The federal complaint against Castle & Cooke Mortgage issued by the Consumer Financial Protection Bureau looks to be the first of many enforcement actions taken against mortgage originators for failing to follow new loan officer compensation rules.
According to the CFPB, Castle & Cooke allegedly paid quarterly bonuses to loan originators who steered borrowers into higher-cost loans and did not have a written policy describing the bonuses.
"The CFPB is clearly sending a message that they are going to actively investigate loan officer compensation plans," says Mitch Kider, chairman and managing partner at the law firm Weiner Brodsky Kider PC, who has no involvement in the case. "This is likely the first of a number of enforcement actions and cases that the CFPB is going to bring."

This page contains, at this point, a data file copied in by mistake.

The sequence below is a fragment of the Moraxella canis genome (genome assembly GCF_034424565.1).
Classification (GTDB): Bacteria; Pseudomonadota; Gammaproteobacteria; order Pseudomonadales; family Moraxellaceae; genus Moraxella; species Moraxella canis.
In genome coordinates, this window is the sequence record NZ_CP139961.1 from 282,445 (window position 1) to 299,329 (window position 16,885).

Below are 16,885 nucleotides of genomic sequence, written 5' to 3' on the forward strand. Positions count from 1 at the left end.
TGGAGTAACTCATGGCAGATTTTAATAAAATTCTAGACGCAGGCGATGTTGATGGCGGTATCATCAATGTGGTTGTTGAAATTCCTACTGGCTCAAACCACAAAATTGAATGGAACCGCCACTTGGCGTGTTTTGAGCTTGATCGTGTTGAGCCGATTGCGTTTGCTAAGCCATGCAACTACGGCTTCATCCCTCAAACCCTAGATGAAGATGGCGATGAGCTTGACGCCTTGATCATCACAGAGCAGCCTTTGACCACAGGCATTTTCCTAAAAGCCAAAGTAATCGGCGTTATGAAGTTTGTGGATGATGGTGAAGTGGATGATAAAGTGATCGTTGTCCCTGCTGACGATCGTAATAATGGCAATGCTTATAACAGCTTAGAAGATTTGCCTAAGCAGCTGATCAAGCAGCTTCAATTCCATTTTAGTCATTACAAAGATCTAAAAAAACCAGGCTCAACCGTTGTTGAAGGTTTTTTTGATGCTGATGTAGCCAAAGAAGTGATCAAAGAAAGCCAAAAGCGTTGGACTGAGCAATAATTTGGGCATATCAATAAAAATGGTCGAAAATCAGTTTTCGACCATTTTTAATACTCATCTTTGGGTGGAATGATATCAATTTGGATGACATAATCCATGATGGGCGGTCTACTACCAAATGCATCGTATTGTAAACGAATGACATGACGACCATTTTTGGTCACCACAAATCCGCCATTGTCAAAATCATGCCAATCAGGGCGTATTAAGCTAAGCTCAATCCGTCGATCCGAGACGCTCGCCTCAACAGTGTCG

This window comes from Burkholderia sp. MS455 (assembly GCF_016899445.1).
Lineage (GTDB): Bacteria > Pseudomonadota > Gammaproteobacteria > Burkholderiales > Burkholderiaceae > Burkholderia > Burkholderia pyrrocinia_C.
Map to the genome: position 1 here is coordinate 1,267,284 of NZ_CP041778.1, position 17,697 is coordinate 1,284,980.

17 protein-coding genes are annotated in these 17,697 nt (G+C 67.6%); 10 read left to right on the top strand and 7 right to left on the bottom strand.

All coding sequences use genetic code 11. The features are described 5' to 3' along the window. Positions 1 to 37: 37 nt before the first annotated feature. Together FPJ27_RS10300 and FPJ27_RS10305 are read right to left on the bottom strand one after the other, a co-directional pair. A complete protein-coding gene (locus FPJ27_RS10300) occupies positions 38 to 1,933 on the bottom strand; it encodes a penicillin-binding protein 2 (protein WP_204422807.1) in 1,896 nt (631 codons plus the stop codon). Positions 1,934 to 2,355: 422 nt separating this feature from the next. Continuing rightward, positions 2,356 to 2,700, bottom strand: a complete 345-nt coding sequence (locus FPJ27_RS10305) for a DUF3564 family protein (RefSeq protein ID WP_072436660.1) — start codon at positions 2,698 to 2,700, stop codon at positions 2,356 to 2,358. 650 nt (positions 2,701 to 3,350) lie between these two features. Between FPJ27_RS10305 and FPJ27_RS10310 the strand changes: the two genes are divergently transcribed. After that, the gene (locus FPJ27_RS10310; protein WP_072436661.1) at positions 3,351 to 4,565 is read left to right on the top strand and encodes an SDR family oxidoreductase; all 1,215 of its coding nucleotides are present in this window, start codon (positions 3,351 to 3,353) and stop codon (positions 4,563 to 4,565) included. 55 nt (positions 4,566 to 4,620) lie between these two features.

"In this day and age lenders have to be very, very careful," says Fred Kreger, a current branch manager at American Family Funding, a mortgage bank, and a past president of the California Association of Mortgage Professionals. "The statute says that compensation cannot be arbitrary and the reason they want written procedures is to have clearly defined rules that loan officers abide by, so they cannot charge borrowers differently."
For the full piece see "What CFPB Crackdown on Utah Lender Means for Loan Officer Compensation" (may require subscription).